This Week's Amazing Sky: Ever See a Fireball?

June 6, 2016

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This week offers dark moonless skies. Perfect for meteors! We've all seen them streak across the heavens. But did you know that….

You always see more after midnight, when you're on the forward-facing part of Earth

  • You see more from August through early January than any other month
  • You never see the meteoroid itselfjust the glowing air surrounding it
  • Most are the size of apple seeds

Some of these facts seem counterintuitive. After all, a reader recently reported seeing one come down over a neighbor's backyard. Well, yes, they can seem that way. In truth, they either burn to dust or else slow down enough to stop glowing when 60 miles up. So all are between 60 and 120 miles away from you. On this moonless week, if you live away from bright city lights, you'll see six each hour between midnight and dawn.

Perseid Fireball from 2013. Credit:

What's in a Name?


Out in space, the tiny invisible bits of ice, stone, or metal – debris from asteroid or comets – are called meteoroids. When they hit the atmosphere and become visible, they're meteors, or shooting stars, or falling stars.

A rare super-bright one that casts shadows is called a fireball. And if it explodes into glowing pieces, you've been lucky enough to see a bolide.

About This Blog

Welcome to “This Week’s Amazing Sky,” the Almanac’s hub for everything stargazing and astronomy. Bob Berman, longtime and famous astronomer for The Old Farmer’s Almanac, will help bring alive the wonders of our universe. From the beautiful stars and planets to magical auroras and eclipses, he covers everything under the Sun (and Moon)! Bob, the world’s mostly widely read astronomer, also has a new weekly podcast, Astounding Universe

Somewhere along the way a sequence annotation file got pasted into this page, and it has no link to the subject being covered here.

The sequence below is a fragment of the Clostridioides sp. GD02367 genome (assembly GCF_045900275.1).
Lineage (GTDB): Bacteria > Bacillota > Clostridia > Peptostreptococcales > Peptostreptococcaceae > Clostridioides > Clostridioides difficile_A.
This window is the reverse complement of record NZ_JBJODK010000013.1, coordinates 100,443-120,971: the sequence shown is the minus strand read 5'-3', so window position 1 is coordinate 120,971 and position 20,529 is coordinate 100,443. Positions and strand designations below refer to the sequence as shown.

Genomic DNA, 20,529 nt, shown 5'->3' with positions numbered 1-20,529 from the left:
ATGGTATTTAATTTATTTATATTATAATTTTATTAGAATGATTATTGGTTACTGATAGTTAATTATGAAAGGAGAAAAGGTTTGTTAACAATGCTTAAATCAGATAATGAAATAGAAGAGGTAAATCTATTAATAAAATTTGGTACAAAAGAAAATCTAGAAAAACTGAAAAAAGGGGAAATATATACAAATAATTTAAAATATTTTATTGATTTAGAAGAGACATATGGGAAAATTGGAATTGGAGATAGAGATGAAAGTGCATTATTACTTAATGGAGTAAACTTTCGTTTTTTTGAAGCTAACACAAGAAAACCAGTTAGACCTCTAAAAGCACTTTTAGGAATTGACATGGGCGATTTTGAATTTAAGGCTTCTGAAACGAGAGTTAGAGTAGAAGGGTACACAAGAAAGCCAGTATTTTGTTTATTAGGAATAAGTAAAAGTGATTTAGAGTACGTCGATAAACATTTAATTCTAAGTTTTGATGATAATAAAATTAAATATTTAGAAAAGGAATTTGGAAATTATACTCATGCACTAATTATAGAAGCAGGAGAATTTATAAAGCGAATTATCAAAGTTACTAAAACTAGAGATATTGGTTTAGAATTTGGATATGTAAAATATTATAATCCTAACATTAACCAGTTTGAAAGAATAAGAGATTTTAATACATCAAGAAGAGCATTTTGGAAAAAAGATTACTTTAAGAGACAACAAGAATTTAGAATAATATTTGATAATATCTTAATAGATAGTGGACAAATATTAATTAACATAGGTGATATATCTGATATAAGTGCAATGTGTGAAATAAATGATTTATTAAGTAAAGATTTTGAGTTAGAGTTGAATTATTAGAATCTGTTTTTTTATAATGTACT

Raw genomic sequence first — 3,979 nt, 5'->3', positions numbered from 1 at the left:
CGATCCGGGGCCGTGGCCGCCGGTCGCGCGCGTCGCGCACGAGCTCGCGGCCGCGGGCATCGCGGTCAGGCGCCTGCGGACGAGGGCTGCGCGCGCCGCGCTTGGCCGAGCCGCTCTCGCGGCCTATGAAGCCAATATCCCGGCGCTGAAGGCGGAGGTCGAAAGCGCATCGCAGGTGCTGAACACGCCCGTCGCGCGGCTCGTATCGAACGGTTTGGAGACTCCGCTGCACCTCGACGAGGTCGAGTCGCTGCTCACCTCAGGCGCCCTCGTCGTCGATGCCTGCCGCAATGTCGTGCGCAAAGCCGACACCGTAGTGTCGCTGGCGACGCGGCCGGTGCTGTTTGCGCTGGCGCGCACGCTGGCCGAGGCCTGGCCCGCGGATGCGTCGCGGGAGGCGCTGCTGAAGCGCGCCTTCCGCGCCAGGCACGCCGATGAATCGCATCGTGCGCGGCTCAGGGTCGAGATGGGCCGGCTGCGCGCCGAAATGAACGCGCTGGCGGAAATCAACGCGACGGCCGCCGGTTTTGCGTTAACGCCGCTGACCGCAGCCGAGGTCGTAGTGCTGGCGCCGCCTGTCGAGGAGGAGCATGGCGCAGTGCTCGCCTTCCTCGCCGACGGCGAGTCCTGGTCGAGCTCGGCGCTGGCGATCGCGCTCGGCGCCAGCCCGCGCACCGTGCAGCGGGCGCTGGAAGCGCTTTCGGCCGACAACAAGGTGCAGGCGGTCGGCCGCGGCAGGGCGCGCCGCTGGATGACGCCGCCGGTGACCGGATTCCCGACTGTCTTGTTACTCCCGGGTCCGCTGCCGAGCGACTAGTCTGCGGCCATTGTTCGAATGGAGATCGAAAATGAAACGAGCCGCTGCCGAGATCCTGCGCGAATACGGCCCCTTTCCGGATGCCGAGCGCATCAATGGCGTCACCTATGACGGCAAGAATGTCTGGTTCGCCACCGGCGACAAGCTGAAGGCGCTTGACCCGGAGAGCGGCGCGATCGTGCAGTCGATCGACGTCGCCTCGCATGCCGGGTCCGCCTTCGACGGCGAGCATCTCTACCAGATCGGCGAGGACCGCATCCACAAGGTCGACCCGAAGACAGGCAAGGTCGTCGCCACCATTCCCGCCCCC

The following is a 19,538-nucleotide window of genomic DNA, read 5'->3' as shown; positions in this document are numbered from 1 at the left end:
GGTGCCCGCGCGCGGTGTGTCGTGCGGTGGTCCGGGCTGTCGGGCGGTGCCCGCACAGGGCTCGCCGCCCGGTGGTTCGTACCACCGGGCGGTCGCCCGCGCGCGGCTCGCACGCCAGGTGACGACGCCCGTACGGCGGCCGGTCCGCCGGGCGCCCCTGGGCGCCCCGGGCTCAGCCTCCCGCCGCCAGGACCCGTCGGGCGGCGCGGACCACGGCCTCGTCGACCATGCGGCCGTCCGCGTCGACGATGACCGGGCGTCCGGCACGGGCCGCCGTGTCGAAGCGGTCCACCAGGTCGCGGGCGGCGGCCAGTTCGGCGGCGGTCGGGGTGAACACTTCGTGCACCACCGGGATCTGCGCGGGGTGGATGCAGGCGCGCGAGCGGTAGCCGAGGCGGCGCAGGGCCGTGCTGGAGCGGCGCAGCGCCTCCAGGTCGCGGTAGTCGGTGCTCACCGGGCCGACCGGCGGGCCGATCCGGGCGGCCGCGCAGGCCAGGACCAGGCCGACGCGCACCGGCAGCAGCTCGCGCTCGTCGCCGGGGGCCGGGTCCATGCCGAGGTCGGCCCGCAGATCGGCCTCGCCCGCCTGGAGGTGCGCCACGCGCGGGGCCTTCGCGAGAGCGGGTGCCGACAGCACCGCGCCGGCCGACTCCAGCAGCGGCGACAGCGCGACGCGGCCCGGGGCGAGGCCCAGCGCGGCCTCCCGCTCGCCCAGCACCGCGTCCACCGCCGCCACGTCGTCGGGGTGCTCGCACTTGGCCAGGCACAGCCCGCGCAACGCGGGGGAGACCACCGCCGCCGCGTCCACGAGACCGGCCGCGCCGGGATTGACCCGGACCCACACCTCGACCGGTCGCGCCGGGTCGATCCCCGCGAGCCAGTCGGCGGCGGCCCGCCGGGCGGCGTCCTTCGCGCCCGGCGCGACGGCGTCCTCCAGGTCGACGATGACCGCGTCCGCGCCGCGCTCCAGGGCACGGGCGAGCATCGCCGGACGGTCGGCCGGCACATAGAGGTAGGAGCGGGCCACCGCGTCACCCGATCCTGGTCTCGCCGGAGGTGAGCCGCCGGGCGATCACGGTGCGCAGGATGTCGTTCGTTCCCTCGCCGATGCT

Reader Comments

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Can a fireball be seen during

Can a fireball be seen during the daylight hours. I once many years ago seen something much like explained here, but it was during the day. It appeared as a ball (football shaped) bright light that went across the sky and then what seemed like 2 feet of my vision distance it disappeared. Sorry, I am not likely to believe in little green men. Science and explanation first. lol

Absolutely, and totally, I

Bob Berman's picture

Absolutely, and totally, I believe you! I saw one during broad daylight too, maybe 15 years ago. No doubt about it!

What do you call it when you

What do you call it when you watch a star an it goes out? It was a clear night

Well, no stars should go out,

Bob Berman's picture

Well, no stars should go out, obviously, since even the shortest-lived ones exist for 10 million years. My guess: it went behind a cloud, or else it was a satellite (some appear briefly, then vanish -- especially Iridium satellites) or else aircraft lights, or else a meteor coming straight toward you!

Is a falling star the same as

Is a falling star the same as a fireball? You should see the wad of dust at Greensburg,Ks. Meteorite the size of a VW. I live in the country and see a lot!

A meteor bright enough to

Bob Berman's picture

A meteor bright enough to cast shadows is called a fireball. And if it explodes into pieces, it's called a bolide.


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